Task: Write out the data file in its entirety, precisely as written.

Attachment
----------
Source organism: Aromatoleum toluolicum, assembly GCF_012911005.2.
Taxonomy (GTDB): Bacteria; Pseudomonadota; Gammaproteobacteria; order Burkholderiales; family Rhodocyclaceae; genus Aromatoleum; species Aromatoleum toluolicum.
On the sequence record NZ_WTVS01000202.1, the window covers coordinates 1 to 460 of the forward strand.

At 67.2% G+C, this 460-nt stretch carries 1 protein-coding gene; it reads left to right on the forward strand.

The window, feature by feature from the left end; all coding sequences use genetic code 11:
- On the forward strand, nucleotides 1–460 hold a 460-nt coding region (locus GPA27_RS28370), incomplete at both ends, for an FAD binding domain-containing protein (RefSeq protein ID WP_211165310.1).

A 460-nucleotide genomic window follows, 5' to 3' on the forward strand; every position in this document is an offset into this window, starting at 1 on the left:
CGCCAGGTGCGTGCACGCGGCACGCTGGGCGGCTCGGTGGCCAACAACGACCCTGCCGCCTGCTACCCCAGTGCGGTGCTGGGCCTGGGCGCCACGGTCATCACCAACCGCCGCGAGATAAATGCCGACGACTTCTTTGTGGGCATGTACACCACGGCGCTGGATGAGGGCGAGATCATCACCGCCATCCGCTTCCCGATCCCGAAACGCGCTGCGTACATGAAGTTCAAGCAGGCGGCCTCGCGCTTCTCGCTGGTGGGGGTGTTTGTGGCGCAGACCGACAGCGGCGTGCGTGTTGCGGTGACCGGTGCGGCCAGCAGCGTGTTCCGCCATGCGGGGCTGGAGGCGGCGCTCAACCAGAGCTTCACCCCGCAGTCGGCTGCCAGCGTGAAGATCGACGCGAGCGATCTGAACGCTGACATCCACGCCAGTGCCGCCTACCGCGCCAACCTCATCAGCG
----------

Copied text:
Source organism: Aromatoleum toluolicum, assembly GCF_012911005.2.
Taxonomy (GTDB): Bacteria; Pseudomonadota; Gammaproteobacteria; order Burkholderiales; family Rhodocyclaceae; genus Aromatoleum; species Aromatoleum toluolicum.
On the sequence record NZ_WTVS01000202.1, the window covers coordinates 1 to 460 of the forward strand.

At 67.2% G+C, this 460-nt stretch carries 1 protein-coding gene; it reads left to right on the forward strand.

The window, feature by feature from the left end; all coding sequences use genetic code 11:
- On the forward strand, nucleotides 1–460 hold a 460-nt coding region (locus GPA27_RS28370), incomplete at both ends, for an FAD binding domain-containing protein (RefSeq protein ID WP_211165310.1).

A 460-nucleotide genomic window follows, 5' to 3' on the forward strand; every position in this document is an offset into this window, starting at 1 on the left:
CGCCAGGTGCGTGCACGCGGCACGCTGGGCGGCTCGGTGGCCAACAACGACCCTGCCGCCTGCTACCCCAGTGCGGTGCTGGGCCTGGGCGCCACGGTCATCACCAACCGCCGCGAGATAAATGCCGACGACTTCTTTGTGGGCATGTACACCACGGCGCTGGATGAGGGCGAGATCATCACCGCCATCCGCTTCCCGATCCCGAAACGCGCTGCGTACATGAAGTTCAAGCAGGCGGCCTCGCGCTTCTCGCTGGTGGGGGTGTTTGTGGCGCAGACCGACAGCGGCGTGCGTGTTGCGGTGACCGGTGCGGCCAGCAGCGTGTTCCGCCATGCGGGGCTGGAGGCGGCGCTCAACCAGAGCTTCACCCCGCAGTCGGCTGCCAGCGTGAAGATCGACGCGAGCGATCTGAACGCTGACATCCACGCCAGTGCCGCCTACCGCGCCAACCTCATCAGCG